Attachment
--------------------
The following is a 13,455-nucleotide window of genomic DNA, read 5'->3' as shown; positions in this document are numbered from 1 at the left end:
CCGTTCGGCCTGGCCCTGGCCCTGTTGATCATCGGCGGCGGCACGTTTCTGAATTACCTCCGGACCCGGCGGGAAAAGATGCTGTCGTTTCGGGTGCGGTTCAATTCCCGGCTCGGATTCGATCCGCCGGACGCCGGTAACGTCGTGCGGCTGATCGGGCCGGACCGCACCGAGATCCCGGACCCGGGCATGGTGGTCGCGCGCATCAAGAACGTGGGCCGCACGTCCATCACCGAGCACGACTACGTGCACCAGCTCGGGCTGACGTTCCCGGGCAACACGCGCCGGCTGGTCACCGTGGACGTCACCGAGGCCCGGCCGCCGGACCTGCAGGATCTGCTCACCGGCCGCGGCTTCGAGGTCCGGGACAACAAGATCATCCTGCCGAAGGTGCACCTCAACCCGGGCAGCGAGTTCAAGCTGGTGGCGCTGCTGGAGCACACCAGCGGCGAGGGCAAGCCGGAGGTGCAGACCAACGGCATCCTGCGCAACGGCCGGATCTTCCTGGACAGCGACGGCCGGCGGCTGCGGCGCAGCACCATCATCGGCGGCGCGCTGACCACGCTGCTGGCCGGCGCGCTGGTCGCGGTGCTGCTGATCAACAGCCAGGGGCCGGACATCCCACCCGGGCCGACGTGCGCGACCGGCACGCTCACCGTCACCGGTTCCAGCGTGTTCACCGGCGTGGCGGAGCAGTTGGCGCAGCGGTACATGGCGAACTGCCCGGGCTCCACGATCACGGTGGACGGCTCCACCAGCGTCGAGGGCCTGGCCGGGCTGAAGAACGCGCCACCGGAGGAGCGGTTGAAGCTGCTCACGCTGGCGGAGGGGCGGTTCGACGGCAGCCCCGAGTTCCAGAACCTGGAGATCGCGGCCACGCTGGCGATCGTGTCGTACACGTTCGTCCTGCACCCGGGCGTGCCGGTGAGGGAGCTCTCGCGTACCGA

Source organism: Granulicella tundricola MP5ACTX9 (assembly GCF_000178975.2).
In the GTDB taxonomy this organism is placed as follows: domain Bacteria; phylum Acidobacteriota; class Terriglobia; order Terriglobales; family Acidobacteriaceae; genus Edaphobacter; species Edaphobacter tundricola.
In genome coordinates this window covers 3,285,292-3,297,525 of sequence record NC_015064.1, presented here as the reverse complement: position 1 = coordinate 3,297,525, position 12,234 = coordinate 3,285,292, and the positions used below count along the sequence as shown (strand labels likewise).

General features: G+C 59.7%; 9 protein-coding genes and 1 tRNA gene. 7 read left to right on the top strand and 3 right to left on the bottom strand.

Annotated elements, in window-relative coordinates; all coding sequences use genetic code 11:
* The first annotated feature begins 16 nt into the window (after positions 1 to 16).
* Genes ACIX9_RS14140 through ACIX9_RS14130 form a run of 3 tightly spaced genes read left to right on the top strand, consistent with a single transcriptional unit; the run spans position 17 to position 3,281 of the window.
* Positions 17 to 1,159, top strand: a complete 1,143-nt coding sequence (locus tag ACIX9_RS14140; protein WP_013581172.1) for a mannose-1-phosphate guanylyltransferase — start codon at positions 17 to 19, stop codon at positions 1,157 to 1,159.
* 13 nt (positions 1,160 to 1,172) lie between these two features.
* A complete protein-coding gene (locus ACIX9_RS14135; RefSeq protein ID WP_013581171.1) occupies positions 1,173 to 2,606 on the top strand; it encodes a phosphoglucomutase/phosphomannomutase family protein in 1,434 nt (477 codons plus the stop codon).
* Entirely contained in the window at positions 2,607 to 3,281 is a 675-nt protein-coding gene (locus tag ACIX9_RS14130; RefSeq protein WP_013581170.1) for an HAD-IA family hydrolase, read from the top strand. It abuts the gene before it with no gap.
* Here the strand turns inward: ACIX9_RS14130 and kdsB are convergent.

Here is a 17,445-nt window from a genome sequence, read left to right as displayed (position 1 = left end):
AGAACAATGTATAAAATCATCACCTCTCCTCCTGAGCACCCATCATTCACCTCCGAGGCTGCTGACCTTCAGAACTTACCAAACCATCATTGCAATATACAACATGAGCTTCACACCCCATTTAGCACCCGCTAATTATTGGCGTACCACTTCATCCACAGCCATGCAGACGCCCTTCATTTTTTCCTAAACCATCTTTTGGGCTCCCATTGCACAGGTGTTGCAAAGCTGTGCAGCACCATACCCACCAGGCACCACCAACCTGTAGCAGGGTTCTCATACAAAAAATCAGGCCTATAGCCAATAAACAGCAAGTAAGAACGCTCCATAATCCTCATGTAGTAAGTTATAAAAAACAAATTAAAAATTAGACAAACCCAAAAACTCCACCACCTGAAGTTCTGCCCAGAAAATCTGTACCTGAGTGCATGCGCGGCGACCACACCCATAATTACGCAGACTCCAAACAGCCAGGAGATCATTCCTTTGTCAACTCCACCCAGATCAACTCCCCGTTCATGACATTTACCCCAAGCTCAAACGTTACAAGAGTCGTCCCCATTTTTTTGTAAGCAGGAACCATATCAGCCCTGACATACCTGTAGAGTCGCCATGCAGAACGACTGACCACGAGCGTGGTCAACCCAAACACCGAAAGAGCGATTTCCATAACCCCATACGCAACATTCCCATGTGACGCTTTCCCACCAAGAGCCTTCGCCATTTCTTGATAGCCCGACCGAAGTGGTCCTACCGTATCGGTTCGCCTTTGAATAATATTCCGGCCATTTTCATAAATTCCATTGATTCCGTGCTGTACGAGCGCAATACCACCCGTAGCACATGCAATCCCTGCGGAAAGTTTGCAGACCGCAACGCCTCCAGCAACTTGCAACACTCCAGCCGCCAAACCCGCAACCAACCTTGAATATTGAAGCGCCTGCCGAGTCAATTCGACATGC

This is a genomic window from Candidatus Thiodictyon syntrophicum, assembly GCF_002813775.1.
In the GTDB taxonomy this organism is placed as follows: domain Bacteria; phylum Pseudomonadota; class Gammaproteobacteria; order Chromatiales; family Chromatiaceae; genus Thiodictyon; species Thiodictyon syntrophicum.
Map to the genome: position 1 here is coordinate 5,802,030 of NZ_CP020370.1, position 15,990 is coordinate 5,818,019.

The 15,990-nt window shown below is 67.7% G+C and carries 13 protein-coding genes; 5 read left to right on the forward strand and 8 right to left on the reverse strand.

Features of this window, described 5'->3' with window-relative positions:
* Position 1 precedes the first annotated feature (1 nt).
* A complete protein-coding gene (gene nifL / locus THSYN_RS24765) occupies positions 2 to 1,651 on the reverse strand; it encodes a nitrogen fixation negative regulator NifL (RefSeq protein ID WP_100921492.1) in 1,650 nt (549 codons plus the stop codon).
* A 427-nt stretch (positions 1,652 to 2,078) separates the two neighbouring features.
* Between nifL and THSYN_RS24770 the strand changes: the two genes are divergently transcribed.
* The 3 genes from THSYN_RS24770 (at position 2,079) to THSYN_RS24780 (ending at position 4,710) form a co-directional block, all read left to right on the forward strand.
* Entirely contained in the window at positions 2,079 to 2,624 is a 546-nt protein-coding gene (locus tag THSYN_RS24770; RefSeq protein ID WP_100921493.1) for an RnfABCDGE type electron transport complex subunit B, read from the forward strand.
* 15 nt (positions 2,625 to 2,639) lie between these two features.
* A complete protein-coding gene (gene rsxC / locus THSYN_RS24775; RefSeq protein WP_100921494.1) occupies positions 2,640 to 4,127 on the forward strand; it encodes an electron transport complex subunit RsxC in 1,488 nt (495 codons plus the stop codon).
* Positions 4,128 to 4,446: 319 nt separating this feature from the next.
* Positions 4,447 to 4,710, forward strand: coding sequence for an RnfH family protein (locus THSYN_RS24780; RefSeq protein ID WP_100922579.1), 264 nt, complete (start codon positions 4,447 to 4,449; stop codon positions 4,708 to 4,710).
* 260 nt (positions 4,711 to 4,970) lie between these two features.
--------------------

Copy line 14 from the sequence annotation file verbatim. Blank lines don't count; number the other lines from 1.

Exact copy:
* Here the strand turns inward: ACIX9_RS14130 and kdsB are convergent.